Mercy Hospital Cancer Center MovesMercy’s state-of-the-art Cancer Center moves into sunny new home

If you’ve visited Mercy Hospital lately, you likely noticed some changes—most notably a new wing on the south side of the hospital. The 4,500-square-foot addition is the new home of Mercy’s Cancer Center, where cancer specialists deliver the most sophisticated radiation therapy available in a bright, calming setting. . 

Long a leader in radiation therapy—and home of Chicago’s first-ever radiation department—Mercy furthers its commitment to leading-edge cancer treatment with the new Cancer Center. “This is a great leap forward for our entire cancer program,” says Abdulhamid Kanji, M.D., a radiation oncologist and medical director of Radiation Therapy. “We now have the same state-of-the-art options as the big academic health centers. Because we’re a smaller hospital, we’re able to provide more prompt and personalized care.”

Targeted treatment
A centerpiece of the Cancer Center is the hospital’s new linear accelerator, a state-of-the-art piece of equipment that enables more precise and effective radiation therapy. The linear accelerator delivers a very targeted dose of external beam radiation to cancerous tumors, while minimizing exposure to surrounding tissues. It is especially effective at treating prostate, head and neck, abdominal, lung and rectal cancers.

“Put simply, it allows us to give a very high dose to the bad area and a very low dose to the good area,” Dr. Kanji explains. “Because the treatment is so targeted, patients have fewer side effects and treatment times are much reduced. Physicians also have a higher control rate and that leads to higher cure rates.”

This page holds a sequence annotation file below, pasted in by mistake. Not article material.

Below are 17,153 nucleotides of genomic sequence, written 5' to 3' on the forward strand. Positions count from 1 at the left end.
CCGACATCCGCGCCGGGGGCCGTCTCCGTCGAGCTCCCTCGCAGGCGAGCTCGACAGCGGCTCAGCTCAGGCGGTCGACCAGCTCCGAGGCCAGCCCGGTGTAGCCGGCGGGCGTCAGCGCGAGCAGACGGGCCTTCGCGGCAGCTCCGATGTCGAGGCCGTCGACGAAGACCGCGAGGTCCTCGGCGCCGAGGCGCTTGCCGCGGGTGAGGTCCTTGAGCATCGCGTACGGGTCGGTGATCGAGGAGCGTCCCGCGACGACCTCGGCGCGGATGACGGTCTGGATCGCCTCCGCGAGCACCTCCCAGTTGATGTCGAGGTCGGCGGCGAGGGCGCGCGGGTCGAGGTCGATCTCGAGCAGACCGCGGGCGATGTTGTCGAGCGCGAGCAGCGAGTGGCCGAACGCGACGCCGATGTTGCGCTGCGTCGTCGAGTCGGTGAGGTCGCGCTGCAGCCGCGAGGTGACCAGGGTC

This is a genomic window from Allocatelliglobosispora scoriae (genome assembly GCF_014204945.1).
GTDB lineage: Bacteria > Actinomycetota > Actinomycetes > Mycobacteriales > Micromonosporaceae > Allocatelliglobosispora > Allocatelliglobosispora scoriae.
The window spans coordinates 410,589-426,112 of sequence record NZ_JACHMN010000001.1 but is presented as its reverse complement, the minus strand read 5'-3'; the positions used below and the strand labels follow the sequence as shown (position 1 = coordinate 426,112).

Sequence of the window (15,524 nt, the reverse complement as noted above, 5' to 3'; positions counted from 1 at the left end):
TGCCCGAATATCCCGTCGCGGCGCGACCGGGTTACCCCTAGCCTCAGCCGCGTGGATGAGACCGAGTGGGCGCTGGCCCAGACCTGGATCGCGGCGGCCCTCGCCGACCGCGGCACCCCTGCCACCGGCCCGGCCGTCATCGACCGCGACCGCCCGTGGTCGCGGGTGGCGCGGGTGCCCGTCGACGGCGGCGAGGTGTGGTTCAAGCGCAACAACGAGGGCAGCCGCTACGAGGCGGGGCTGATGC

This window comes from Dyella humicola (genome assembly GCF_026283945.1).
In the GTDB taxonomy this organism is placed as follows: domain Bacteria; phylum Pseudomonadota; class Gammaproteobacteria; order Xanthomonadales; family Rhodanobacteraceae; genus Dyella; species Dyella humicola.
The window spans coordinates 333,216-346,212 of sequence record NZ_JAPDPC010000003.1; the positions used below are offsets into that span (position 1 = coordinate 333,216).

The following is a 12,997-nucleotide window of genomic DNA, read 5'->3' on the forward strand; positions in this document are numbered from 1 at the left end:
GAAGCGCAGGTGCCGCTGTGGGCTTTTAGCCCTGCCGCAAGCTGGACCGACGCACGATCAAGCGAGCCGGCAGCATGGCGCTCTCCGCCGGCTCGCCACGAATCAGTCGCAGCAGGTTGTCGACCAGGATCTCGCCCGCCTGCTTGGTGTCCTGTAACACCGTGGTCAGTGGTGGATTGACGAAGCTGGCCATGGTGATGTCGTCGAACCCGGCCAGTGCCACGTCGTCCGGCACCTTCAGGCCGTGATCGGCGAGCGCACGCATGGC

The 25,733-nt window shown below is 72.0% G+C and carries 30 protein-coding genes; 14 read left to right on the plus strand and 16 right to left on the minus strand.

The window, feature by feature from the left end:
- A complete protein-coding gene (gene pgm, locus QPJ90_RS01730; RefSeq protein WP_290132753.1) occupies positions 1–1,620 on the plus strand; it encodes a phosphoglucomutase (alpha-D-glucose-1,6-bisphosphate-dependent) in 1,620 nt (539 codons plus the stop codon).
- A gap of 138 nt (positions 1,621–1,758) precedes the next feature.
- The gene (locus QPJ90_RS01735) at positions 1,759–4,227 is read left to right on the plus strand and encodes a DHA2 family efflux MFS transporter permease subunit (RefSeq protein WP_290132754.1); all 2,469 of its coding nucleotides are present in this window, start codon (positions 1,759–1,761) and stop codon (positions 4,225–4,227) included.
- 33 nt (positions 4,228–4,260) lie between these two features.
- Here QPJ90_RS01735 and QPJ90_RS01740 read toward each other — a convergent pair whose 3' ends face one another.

Special meaning
The purchase of the new equipment and construction of the new center was made possible by a generous gift from the estate of Jen-Hung Chao, M.D., a longtime Mercy physician and former director of Radiation Therapy, and a $500,000 matching grant from the Coleman Foundation. The full Coleman grant was dependent upon Mercy employees, physicians, board members and friends raising $250,000 toward the matching grant.

The fact that the new center was built thanks to the generosity of current employees and Dr. Chao is especially meaningful, says Sr. Sheila Lyne, RSM, president and CEO of Mercy Hospital & Medical Center. “The contribution shows that Mercy employees are truly dedicated to the mission of Mercy Hospital,” she says. “To them, this is more than just a job; it’s about delivering the best care possible to our patients.”

Learn more about the Mercy Cancer program...



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